How to Use Scorecard Quality Data to Improve Agent Performance
Quality assurance is a must in today’s customer experience culture. Customers have so many choices available to them and can easily switch to another company, leaving businesses and brand relationships vulnerable. And because the call center is a pivotal point of contact, the weight of customer relationships often rests on its shoulders.Every call center interaction is critical and agents must be on point to not only resolve the customers’ interaction but also to secure the relationship moving forward. But what happens when customer feedback isn’t as positive as it needs to be? What are the root causes for the disconnect? There could be several reasons but often it falls on agent performance. Fortunately, there are opportunities to improve individual activity for the greater good of the brand.
Moving past the discomfort of agent monitoring
Collecting agent scorecard data is the first step toward identifying and altering problematic agent performance, but how can that be accomplished without alienating agents who may resent being monitored? No one—even high-performing employees—likes performance appraisals. This is especially true in call center environments where agent activity is subject to constant monitoring.
Even though monitoring is critical in a quality assurance initiative, agents may feel as if they’re being singled out for poor performance or are being punished for not working to capacity all the time. Creating—and working to—call center scorecards, agents can see that any reviews of their performance are usually fact based from pre-determined criteria, reducing the subjectivity of any performance issues.
A proven way to reduce negative attitudes towards these Scorecards is to include your agents in the development of them at the outset. When they have the opportunity to contribute, they are more inclined to understand and to buy into the standards and perform accordingly.
How to build Scorecards that will help to bridge performance gaps
Creating actionable scorecards will help agents and managers to objectively evaluate agent performance on an ongoing basis. It’s important to design the scorecards for relevance and then collect and analyze the data that results from customer interactions.
- Focus on the purpose of your scorecards: Are you trying to assess? What behaviors lead to a successful call outcome? Do you have specific weaknesses to highlight? Are you trying to understand gaps in agent training? Try to be as specific as possible when designing scorecards so you’ll get better data to work with.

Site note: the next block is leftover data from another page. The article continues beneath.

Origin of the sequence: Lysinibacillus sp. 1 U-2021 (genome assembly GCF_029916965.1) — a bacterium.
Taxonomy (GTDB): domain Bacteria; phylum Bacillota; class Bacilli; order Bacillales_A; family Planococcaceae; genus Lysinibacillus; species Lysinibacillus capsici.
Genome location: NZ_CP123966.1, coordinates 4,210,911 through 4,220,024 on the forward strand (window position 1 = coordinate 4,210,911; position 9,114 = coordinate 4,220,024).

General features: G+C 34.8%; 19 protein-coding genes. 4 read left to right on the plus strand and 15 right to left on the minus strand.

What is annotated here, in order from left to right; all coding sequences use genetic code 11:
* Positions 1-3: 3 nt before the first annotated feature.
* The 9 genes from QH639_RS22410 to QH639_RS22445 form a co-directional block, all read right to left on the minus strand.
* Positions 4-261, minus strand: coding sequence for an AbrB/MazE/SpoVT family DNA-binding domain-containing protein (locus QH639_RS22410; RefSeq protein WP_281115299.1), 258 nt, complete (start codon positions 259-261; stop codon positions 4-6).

- Be sure to solicit agent input: Agents are more inclined to participate in monitoring situations when they have had the opportunity to participate in setting the criteria to be evaluated. If possible, include customers in the discussion so that you have a well-rounded view of the center’s activity and can gather appropriate information that could help the brand overall.
- Decide what you will measure: What are the behaviors and content of a successful interaction where the customer leaves feeling satisfied? What does the business need in terms of regulatory or process adherence? What are the characteristics that reflect the Brand? All these items can be measured on scorecards which can then pinpoint gap analysis to determine further training.
- Monitor and adjust scorecard parameters: A call center is a dynamic organization with many opportunities for growth and change. This makes it critical to be vigilant in monitoring scorecard criteria and adjusting when appropriate. The sooner relevant revisions are made, the sooner agent behavior modifications can occur and customer satisfaction can be cemented. Scorecard designs and weightings should be questioned and reviewed regularly.
- Collecting scorecard data for analysis: Based on your scorecard parameters, you should soon see actionable data that will help with gap analysis and further agent training. If collected properly, data will help managers and quality assurance specialists identify agent strengths and weaknesses. This information can then be shared with agents to both facilitate improvements as well as recognize achievements.
Objectivity and subjectivity in defining gap analysis
Creating scorecards that identify ideal agent behavior is just the beginning. Analysis can get complicated because there are objective and subjective decisions that managers have to make. There are standard behaviors—which are quantifiable—such as asking for an order or verifying customer data. These are cut and dried components and there’s little room for misinterpretation.
This gets more difficult when managing agent performance objectives which are more qualitative. Does the agent easily build a good rapport with customers? Can he or she diffuse heated situations? Is the agent articulate and professional? Identifying these behaviors on a scale (e.g. 1-5) will help determine how to bridge the gap of where the agent is now and the desired behaviors in the future. To ensure that the evaluations are consistent across multiple evaluators scores should be calibrated by allowing multiple evaluators score the same event and comparing and contrasting the results, if there is a significant variation between two scores then a discussion about relative weightings and views will align scoring across the team.
Designing actionable scorecards is a great start to building a highly effective call center that is both productive and positive in securing important customer relationships. And when scorecard results are optimized, agents can be given valuable training to bridge the gap to higher performance. The end result will be highly functioning employees who are interested in securing customer loyalty and will be able to work effectively on their personal goals to achieve it.